BATON ROUGE – In a recent disciplinary matter arising from formal charges, the Office of Disciplinary Counsel (ODC) requested that attorney Toby J. Aucoin be suspended from practicing law for a year and a day.
After receiving a complaint from April Suzanne Lewis alleging misconduct by Aucoin, ODC made attempts on Jan. 23, 2015 and Feb. 10, 2015 to serve notice of the complaint by certified mail to Aucoin. While these attempts failed, the notice was successfully hand delivered to Aucoin on March 9, 2015.
Aucion responded to ODC, agreeing with the complainant’s accusation that he had been unresponsive. He stated that injuries from an automobile accident affected his ability to provide diligent representation. After this initial response, Aucion did not answer subsequent ODC attempts to contact him by phone. The ODC filed formal charges on Dec. 22, 2015 and Aucion was served on Dec. 31, 2015. He did not file a response within the 20 days required by law.
In her complaint, Lewis alleged that Aucion accepted $800 from her on July 22, 2014 and agreed to prepare paperwork to expunge her criminal record. Over the next several months, Lewis tried repeatedly to contact Aucion for a status report but never received a return call.
When Lewis learned through the District Attorney’s Office that her expungement paperwork had not been filed, Lewis used the court’s docket to find out when Aucion was scheduled to appear and confronted him in court. As a result, Aucion met with Lewis to prepare expungement paperwork and after a few hours, promised to complete it and mail it to her within a week. When the paperwork did not arrive, Lewis attempted to contact Aucion without success. At that time, she filed a complaint with ODC.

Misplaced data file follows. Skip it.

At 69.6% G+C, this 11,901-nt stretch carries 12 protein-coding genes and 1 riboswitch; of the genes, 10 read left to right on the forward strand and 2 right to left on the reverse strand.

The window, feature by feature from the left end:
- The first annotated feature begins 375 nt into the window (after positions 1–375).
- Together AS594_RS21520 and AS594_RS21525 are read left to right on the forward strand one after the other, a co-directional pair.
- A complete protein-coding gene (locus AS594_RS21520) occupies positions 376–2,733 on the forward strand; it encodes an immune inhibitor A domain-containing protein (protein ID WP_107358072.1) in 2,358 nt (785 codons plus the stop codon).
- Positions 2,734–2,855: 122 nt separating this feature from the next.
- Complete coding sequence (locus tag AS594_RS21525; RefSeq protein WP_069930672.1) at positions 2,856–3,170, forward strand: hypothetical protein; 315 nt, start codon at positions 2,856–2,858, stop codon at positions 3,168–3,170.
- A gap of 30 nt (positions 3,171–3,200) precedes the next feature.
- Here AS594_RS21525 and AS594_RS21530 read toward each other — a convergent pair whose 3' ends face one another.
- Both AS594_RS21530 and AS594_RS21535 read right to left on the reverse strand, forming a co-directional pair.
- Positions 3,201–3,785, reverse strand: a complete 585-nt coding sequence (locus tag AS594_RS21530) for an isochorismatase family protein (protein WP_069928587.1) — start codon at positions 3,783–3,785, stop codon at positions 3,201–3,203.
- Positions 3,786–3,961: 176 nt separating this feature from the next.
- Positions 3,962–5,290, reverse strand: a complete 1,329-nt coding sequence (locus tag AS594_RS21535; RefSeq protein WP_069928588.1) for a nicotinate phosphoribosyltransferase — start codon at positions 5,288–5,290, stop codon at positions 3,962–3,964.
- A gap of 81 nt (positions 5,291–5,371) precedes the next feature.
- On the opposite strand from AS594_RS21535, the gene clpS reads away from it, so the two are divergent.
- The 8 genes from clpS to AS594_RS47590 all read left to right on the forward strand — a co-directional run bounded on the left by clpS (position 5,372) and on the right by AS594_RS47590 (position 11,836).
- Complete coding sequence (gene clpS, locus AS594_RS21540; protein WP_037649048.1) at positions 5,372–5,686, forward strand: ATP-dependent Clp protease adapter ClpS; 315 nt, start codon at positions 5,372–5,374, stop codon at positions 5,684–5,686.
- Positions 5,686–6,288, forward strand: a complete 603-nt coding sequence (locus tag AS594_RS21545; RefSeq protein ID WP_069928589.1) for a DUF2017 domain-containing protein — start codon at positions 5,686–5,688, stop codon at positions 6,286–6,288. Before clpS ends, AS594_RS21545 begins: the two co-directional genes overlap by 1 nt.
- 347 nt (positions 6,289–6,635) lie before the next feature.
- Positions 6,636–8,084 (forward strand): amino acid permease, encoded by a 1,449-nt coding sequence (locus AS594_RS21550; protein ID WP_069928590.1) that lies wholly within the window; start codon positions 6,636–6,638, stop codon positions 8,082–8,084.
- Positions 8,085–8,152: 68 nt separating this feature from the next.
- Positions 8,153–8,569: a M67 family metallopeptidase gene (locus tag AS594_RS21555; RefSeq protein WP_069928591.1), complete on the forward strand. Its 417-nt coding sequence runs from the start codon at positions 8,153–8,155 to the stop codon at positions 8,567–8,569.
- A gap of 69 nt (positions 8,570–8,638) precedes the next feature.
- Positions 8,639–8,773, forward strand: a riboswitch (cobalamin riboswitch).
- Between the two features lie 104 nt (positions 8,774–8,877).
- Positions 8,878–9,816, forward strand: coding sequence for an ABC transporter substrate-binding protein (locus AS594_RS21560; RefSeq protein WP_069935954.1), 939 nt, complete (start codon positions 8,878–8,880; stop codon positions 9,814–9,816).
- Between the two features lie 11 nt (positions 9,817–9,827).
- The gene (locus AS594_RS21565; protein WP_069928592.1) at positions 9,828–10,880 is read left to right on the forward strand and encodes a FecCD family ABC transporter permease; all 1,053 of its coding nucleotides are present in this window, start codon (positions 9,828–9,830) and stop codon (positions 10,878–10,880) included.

The ODC refers to guidelines set by Louisiana Supreme Court (LASC) Rule XIX, Section 10(c) for determining discipline: whether or not the attorney violated a duty to a client, the public, the legal system or the profession; whether the attorney acted knowingly or intentionally; the amount of actual or potential injury caused by the attorney’s misconduct; and any aggravating or mitigating factors.
The ODC alleged that Aucion violated Rules of Professional Conduct when he failed to communicate with his client, failed to represent her with diligence and promptness, and abandoned her and her efforts to have her criminal record expunged. In its report, the Hearing Committee stated, “(Aucion) demeaned the profession and engaged in conduct prejudicial to the fair administration of justice.”
In addition to suspension, the ODC also recommended Aucion pay restitution in the amount of $800 plus interest commencing July 22, 2014, and all expenses related to the disciplinary proceedings.
The ODC Hearing Committee found the complainant’s accusations were substantiated. In weighing the options for sanction, the committee voiced a concern in its report that Aucion showed no remorse for his actions and their affect on his client.
“While (Aucion) has no prior history of discipline under the Rules of Professional Responsibility, what concerns the Committee most is that (Aucion) has not taken any action to complete the legal work nor has he returned the fee monies to the complainant suggesting a continued and blatant disregard for the ethical stands (he) swore under oath to uphold," the committee announced.